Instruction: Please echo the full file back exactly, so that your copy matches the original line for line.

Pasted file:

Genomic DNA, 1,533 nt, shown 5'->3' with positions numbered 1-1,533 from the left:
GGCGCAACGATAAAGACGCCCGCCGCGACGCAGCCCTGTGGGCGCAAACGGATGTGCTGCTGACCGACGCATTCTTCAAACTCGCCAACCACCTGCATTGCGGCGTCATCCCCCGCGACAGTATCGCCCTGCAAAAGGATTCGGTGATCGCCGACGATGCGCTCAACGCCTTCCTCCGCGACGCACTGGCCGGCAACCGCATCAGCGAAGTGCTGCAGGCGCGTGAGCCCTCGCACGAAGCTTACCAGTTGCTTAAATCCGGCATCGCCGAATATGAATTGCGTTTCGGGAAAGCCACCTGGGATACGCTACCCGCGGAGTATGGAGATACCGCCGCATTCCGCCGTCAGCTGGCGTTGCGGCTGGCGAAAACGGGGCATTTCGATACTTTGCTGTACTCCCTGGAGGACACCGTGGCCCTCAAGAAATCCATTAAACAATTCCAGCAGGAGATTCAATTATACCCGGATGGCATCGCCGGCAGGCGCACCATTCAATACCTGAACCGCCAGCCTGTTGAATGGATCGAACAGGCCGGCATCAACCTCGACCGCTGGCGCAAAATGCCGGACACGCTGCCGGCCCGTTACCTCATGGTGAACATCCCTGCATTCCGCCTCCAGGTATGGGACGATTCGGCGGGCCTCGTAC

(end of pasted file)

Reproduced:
Genomic DNA, 1,533 nt, shown 5'->3' with positions numbered 1-1,533 from the left:
GGCGCAACGATAAAGACGCCCGCCGCGACGCAGCCCTGTGGGCGCAAACGGATGTGCTGCTGACCGACGCATTCTTCAAACTCGCCAACCACCTGCATTGCGGCGTCATCCCCCGCGACAGTATCGCCCTGCAAAAGGATTCGGTGATCGCCGACGATGCGCTCAACGCCTTCCTCCGCGACGCACTGGCCGGCAACCGCATCAGCGAAGTGCTGCAGGCGCGTGAGCCCTCGCACGAAGCTTACCAGTTGCTTAAATCCGGCATCGCCGAATATGAATTGCGTTTCGGGAAAGCCACCTGGGATACGCTACCCGCGGAGTATGGAGATACCGCCGCATTCCGCCGTCAGCTGGCGTTGCGGCTGGCGAAAACGGGGCATTTCGATACTTTGCTGTACTCCCTGGAGGACACCGTGGCCCTCAAGAAATCCATTAAACAATTCCAGCAGGAGATTCAATTATACCCGGATGGCATCGCCGGCAGGCGCACCATTCAATACCTGAACCGCCAGCCTGTTGAATGGATCGAACAGGCCGGCATCAACCTCGACCGCTGGCGCAAAATGCCGGACACGCTGCCGGCCCGTTACCTCATGGTGAACATCCCTGCATTCCGCCTCCAGGTATGGGACGATTCGGCGGGCCTCGTAC